Reporters on the Job

Serendipity Defined: Reporter Fred Weir didn't go to Georgia with the intention of writing about the Caspian oil pipeline. But he had a few extra days after the recent elections and thought he'd poke around. "I drove out with my interpreter to see the pipeline. Just before we pulled over into the village of Khaishi, I was trying to explain to her, not too successfully, what 'serendipity' meant."

When they got out of the car to ask a local about what was going on in the area, their car was soon surrounded by villagers eager to tell their story (this page). Grinning, Fred turned to his interpreter and said, "This is serendipity.'"

Reporter as Courier: Readers touched by the coverage of the Methboub family in Baghdad since 2002 (page 1) have been filling Monitor staffer Scott Peterson's in-box with letters, drawings, and photos. Some readers write a single note, others- including one group of students and their teacher in Elkhorn, Wis. - establish a kind of pen-pal relationship.

"Every time I go to Baghdad now, one of the first things I do is get the letters translated and take them to the Methboub family," Scott says. Some of the letters are addressed to the matriarch - a widowed mother of eight - while others are for one of the children. The wartime diary of Amal brought a hail of mail; the young irrepressible twins also receive their share. Often, the girls send back drawings and letters of their own, thanking the American readers for their support.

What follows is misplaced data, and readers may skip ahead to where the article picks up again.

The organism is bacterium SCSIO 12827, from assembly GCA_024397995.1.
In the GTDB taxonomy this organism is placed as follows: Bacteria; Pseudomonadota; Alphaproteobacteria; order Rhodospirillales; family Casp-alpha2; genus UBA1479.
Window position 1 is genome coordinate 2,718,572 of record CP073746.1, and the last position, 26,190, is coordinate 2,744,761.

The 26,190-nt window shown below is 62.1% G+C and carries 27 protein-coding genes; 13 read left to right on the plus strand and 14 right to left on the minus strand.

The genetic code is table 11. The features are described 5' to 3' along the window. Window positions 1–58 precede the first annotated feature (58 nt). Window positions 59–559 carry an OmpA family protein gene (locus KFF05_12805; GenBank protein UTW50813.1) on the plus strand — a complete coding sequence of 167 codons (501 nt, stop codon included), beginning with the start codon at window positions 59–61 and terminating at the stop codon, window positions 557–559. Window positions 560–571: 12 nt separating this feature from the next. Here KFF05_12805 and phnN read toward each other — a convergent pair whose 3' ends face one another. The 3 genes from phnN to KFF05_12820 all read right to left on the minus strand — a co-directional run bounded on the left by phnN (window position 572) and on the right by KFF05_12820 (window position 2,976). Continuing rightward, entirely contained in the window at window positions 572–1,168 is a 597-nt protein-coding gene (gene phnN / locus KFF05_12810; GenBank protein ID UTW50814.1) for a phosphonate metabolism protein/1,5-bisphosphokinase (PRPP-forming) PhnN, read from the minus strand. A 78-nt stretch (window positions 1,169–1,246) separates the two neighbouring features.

"One letter came from an American inmate in Oregon, writing from prison," Scott says. He had the letter translated and gave it to the family. Amal wrote back a very touching letter, and even included a small metal crucifix, to encourage the inmate. "The letter came back from Oregon saying it violated inmate regulations, because the cross was included," Scott says. "I brought the cross back to Amal - and sent her response back to Oregon."

David Clark Scott
World editor

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